Space in these workshops is limited so make sure to sign up before all the seats are taken. The base price for workshops is $15 (basically a “skin in the game” price to encourage those who register to show up). Any tickets priced above that base is meant to cover the material expense of the workshop. Here’s what we have planned:

Introduction to FPGA Hacking on the Supercon Badge

Piotr Esden-Tempski, Sylvain Munaut, Mike Walters, Sophi Kravitz

In this basic FPGA badge workshop you will get a quick introduction on how to add and program new virtual hardware on your Supercon badge. While a microcontroller always has a fixed set of hardware, the badge has an FPGA that can be reprogrammed and the RISC-V microcontroller inside the FPGA can be changed. In this workshop you will learn how to synthesize an existing IP core to your RISC-V core on the badge and how to use that new added hardware.

(To include as many people as possible, this workshop will be held in a least four identical sessions, please choose one.)

Introduction to Quantum Computing

Kitty Yeung

You’ll learn the basic physics and math concepts needed to get started with quantum computing. There will also be coding so please bring your computers. Instructions on installing Quantum Development Kit will be provided prior to the workshop.

USB Reverse Engineering: Ultra-Low-Cost Edition

Kate Temkin & Mikaela Szekely

Interested in learning more about the inner workings of USB? In this workshop we’ll cover some of the basic, low-level details of USB, then go into detail on how you can interact with (and create!) USB devices as a hobbyist, engineer, or hacker.

SEM Scan Electron Microscope

Adam McCombs

Come get hands-on with an Electron Microscope! In this workshop you will get a chance to get on console on a JEOL JSM-840 Scanning Electron Microscope (SEM) capable of resolving 5nm details. We’ll cover all aspects of running an SEM, be that setup and alignment, sample preparation, or imaging.

Logic Noise: Build Silly Synths in the FPGA Fabric of the Supercon Badge

Elliot Williams

Most FPGA programming classes start off with the basics of logic circuits and how they’re implemented in an FPGA, and then jump 30 years into the present where FPGA design consists of downloading someone else’s IP and ironing out the timing bugs. But not this one! We’re going to stay fully stuck in the past: playing around with the combinatorial logic possibilities inside the Superconference badge’s FPGA fabric to make glitchy musical instruments. If you followed Hackaday’s Logic Noise series, you know how to make crazy noisemakers by abusing silicon on breadboards. In this workshop, we’ll be coding up the silicon and the breadboard. Whoah.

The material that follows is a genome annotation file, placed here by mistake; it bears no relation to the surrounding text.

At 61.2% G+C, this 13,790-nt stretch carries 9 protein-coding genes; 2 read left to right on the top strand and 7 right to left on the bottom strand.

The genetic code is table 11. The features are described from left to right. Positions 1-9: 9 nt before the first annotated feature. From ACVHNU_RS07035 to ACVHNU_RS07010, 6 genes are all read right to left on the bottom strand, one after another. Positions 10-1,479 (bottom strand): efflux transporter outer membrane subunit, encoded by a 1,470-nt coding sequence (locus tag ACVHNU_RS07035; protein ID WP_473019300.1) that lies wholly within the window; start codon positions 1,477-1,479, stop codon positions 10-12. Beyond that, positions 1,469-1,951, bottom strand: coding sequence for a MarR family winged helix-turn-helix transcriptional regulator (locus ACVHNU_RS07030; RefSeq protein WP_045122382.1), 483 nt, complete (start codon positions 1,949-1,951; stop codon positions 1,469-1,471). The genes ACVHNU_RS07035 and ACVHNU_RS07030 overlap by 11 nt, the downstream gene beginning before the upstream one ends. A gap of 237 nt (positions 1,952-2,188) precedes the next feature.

Prototyping Malicious Hardware on the Cheap

Joe FitzPatrick

Alleged multi-million-dollar hardware attacks might catch headlines, but what can we DIY with limited time and budget? We’ll have all the tools you need to prototype, build, and test both the hardware and software of a custom malicious hardware implant.

Advanced FPGA Hacking on the Supercon Badge

Piotr Esden-Tempski

In this advanced FPGA badge workshop you will learn how to develop your own simple FPGA IP core. You already know how to program microcontrollers and how memory-mapped IO works, but you want to go beyond that and develop your own hardware? This class is an introduction on how to write, synthesize and add new hardware periphery on your Supercon badge.

Flexure Lecture: designing springy and bi-stable mechanisms

Amy Qian

Flexures are used all around us to provide simple spring force, constrain degrees-of-freedom of motion, make satisfying clicky sounds, and much more. In this workshop, you’ll learn about basic flexure design, see lots of examples of how you might use them in your future projects, and assemble your very own laser-cut gripper mechanism.

Microcontrollers the Hard Way: Blink Like a Pro

Shawn Hymel (sponsored by Digi-Key)

Registers, timers, and interrupts, oh my! Get those semicolon-punching fingers ready, because we’re writing some C. Arduino, MicroPython, CircuitPython, and MakeCode have been steadily making microcontrollers easier to use and more accessible for a number of years. While ease-of-use is thankfully making embedded systems available to anyone, it means that writing optimized code still remains somewhat of a mystery, buried beneath layers of abstraction. In this workshop, we’ll write a simple fading LED program using registers, timers, and interrupts in an AVR ATtiny microcontroller. This workshop will help you understand some of the low-level, inner workings of microcontrollers and start to write space efficient and computationally quick code.

DK IoT Studio Using the ST NUCLEO-L476RG Sensor Demo

Robert Nelson (sponsored by Digi-Key)

This workshop is about developing an end-to-end solution, from sensor to the cloud. Learn about all the different elements involved in the design, from the sensor, to the processor, to connectivity, cloud storage, and data visualization. Participants will learn to develop an IoT application using the ST NUCLEO-L476RG Development Board. Learn to use Digi-Key IoT Studio design environment to connect easily to the cloud and visualize your data in real time. The new tool has a graphical user interface that allows for easy drag-and-drop functionality. Participants will be able to send data to the cloud thru the development environment and visualize the data.

From Outdated to Outstanding: Easily Add a Touchpad to Your Next Design

TBD (sponsored by Microchip)

What if you could easily make your design more advanced, and let’s face it, cooler? You can, and we can show you how by replacing your old-school pushbuttons with capacitive touch buttons or touchpad! In this workshop, we will practice how to use Microchip’s graphic code generator to produce the code for a simple water-tolerant touchpad. The capacitive touch sensing expert from Microchip will also introduce some tips and tricks of how to lay out a touch button. Come and find out everything you need to know about adding a touch button to your next design!